"If someone appears to be white and then finds out they are not, they haven't experienced the kinds of things that affirmative action is supposed to remedy," said Lester Monts, senior vice provost for student affairs at the University of Michigan, which won the right to use race as a factor in admissions in a 2003 Supreme Court decision. Still, Michigan, like most other universities, relies on how students choose to describe themselves on admissions applications when assigning racial preferences.

Ashley Klett's younger sister marked the "Asian" box on her college applications this year, after the elder Ms. Klett, 20, took a DNA test that said she was 2 percent East Asian and 98 percent European. Whether it mattered they do not know, but she did get into the college of her choice. "And they gave her a scholarship," Ashley said.

Pearl Duncan has grander ambitions: she wants a castle. A descendant of Jamaican slaves, Ms. Duncan had already identified the Scottish slave owner who was her mother's great-great-grandfather through archival records. But the DNA test confirming her 10 percent British Isles ancestry gave her the nerve to contact the Scottish cousins who had built an oil company with his fortune. "It's one thing to feel satisfied to know something about your heritage, it's another to claim it," said Ms. Duncan, a writer in Manhattan. "There's a kind of checkmateness to the DNA."

The family's 11 castles, Ms. Duncan noted, were obtained with the proceeds of her African ancestors' labor. Perhaps they could spare one for her great-great-great-grandfather's black heirs? In case the paper records she had gathered were not persuasive, she invited male family members to take a DNA test that can identify a genetic signature passed from father to son. So far, no one has taken her up on the offer. Her appeal, Ms. Duncan said, is mostly playful. Less so is her insistence that the Scots stop referring to their common ancestors as simply "Virginia and West India merchants." "By acknowledging me, the Scots are beginning to acknowledge that these guys were slaveholders," she said.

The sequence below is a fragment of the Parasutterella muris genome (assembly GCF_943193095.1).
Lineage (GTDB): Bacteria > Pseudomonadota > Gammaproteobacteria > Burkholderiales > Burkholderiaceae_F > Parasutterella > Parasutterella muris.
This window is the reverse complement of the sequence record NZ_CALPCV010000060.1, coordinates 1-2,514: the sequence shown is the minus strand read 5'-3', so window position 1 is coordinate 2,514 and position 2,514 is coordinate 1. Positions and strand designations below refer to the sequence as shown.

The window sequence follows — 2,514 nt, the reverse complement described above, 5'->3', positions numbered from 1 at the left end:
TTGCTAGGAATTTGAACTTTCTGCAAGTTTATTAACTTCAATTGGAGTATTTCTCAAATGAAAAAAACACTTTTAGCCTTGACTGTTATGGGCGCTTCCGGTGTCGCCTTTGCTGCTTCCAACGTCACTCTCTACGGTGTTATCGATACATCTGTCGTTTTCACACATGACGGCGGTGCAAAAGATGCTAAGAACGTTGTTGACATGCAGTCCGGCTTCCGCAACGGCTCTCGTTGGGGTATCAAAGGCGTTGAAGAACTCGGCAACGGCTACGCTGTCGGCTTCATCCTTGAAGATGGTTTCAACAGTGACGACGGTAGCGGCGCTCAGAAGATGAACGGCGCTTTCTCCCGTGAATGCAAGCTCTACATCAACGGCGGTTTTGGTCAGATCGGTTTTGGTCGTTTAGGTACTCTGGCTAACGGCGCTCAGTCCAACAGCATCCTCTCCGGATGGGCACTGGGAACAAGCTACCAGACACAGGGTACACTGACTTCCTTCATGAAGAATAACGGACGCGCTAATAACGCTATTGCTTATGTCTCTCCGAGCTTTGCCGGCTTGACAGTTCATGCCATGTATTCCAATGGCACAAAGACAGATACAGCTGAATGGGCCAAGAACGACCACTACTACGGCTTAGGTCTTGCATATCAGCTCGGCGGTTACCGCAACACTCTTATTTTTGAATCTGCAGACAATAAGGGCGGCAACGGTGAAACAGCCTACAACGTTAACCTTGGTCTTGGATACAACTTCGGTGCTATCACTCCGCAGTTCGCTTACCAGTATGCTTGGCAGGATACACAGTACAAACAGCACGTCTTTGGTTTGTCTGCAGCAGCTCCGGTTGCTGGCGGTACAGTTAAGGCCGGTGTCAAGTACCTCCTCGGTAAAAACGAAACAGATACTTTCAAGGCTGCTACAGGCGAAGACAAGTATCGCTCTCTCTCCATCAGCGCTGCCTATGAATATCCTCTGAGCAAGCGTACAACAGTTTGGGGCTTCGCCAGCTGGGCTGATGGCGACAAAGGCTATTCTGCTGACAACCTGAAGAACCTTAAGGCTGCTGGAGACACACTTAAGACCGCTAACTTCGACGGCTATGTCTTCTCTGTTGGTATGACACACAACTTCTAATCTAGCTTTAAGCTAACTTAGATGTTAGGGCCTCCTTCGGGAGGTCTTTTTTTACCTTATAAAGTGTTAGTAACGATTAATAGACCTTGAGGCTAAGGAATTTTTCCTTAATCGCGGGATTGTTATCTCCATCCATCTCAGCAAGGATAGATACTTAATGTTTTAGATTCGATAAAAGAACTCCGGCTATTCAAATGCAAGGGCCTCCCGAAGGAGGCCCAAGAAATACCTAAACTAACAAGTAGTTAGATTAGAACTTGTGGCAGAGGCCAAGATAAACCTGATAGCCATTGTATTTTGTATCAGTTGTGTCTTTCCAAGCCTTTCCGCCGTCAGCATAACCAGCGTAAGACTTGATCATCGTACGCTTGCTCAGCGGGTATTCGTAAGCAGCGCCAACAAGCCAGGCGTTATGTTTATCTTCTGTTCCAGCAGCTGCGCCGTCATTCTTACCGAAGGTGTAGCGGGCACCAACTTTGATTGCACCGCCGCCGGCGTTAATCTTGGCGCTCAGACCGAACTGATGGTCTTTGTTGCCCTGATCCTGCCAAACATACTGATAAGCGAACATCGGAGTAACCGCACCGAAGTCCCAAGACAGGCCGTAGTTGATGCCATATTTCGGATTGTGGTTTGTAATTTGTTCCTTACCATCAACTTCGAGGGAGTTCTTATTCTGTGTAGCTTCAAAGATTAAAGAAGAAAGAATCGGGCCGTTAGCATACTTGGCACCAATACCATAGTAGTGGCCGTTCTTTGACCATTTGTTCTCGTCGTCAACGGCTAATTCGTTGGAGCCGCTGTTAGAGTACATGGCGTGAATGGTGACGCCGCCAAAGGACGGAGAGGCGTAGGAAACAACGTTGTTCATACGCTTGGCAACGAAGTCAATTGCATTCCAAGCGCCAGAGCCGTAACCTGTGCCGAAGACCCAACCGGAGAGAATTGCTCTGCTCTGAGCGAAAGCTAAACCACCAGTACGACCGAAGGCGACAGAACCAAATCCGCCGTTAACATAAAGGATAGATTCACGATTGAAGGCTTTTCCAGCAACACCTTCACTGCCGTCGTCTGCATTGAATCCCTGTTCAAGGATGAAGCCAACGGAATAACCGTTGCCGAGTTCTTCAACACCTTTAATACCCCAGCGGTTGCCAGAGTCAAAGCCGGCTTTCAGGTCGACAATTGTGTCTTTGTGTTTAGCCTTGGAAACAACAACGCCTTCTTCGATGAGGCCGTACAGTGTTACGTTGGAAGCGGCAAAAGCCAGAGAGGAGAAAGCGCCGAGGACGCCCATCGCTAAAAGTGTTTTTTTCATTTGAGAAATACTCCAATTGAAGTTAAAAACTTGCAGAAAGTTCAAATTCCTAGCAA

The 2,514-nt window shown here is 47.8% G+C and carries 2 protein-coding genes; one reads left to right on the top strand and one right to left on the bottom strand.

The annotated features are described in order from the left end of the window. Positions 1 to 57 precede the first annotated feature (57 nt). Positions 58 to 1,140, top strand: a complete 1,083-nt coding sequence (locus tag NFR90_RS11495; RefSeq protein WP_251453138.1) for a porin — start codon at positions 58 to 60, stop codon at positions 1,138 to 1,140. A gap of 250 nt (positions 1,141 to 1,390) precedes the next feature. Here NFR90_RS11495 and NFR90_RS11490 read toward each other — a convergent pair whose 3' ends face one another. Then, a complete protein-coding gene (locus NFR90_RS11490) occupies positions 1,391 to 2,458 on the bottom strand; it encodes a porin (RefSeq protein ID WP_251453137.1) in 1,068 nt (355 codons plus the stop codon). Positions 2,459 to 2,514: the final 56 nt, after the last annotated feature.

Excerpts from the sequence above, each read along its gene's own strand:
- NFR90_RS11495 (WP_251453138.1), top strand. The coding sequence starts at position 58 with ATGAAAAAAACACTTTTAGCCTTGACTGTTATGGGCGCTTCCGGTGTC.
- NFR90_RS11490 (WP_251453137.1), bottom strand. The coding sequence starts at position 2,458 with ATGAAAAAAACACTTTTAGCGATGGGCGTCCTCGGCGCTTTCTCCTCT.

Other slave descendants, known as the Freedmen, see DNA as bolstering their demand to be reinstated as members of the Indian tribes that once owned their ancestors. Under a treaty with the United States, the "Five Civilized Tribes" — Choctaws, Chickasaws, Creeks, Seminoles and Cherokees — freed their African slaves and in most cases made them citizens in the mid-1800's. More recently, the tribes have sought to exclude the slaves' descendants, depriving them of health benefits and other services.

At a meeting in South Coffeyville, Okla., last month, members of the Freedmen argued that DNA results revealing their Indian ancestry underscore the racism of the tribe's position that their ancestors were never true Indians. "Here's this DNA test that says yes, these people can establish some degree of Indian blood," said Marilyn Vann, a Cherokee Freedwoman who is suing for tribal citizenship in federal court. "It's important to combat those who want to oppress people of African descent in their own tribe."

As the assets of some tribes have swelled in the wake of the 1988 federal law allowing them to build casinos, there has been no shortage of petitioners stepping forward to assert their right to citizenship and a share of the wealth. Now, many of them are wielding genetic ancestry tests to bolster their claim. "It used to be 'someone said my grandmother was an Indian,' " says Joyce Walker, the enrollment clerk who regularly turns away DNA petitioners for the Mashantucket Pequot tribe, which operates the lucrative Foxwoods Resort Casino in Connecticut. "Now it's 'my DNA says my grandmother was an Indian.' "

Recognizing the validity of DNA ancestry tests, some Indians say, would undermine tribal sovereignty. They say membership requires meeting the criteria in a tribe's constitution, which often requires documenting blood ties to a specific tribal member. DNA tests cannot pinpoint to which tribe an individual's ancestor belonged. But if tribes are perceived as blocking legitimate DNA applicants to limit payouts of casino money, experts say, it could damage their standing to enforce the treaties conferring the financial benefits so many covet. "Ancestry DNA tests are playing a part in the evolution of what the American public thinks matters," said Kim Tallbear, an American Indian studies professor at Arizona State University. "And tribes are dependent on the American public's good will, so they may have to bend."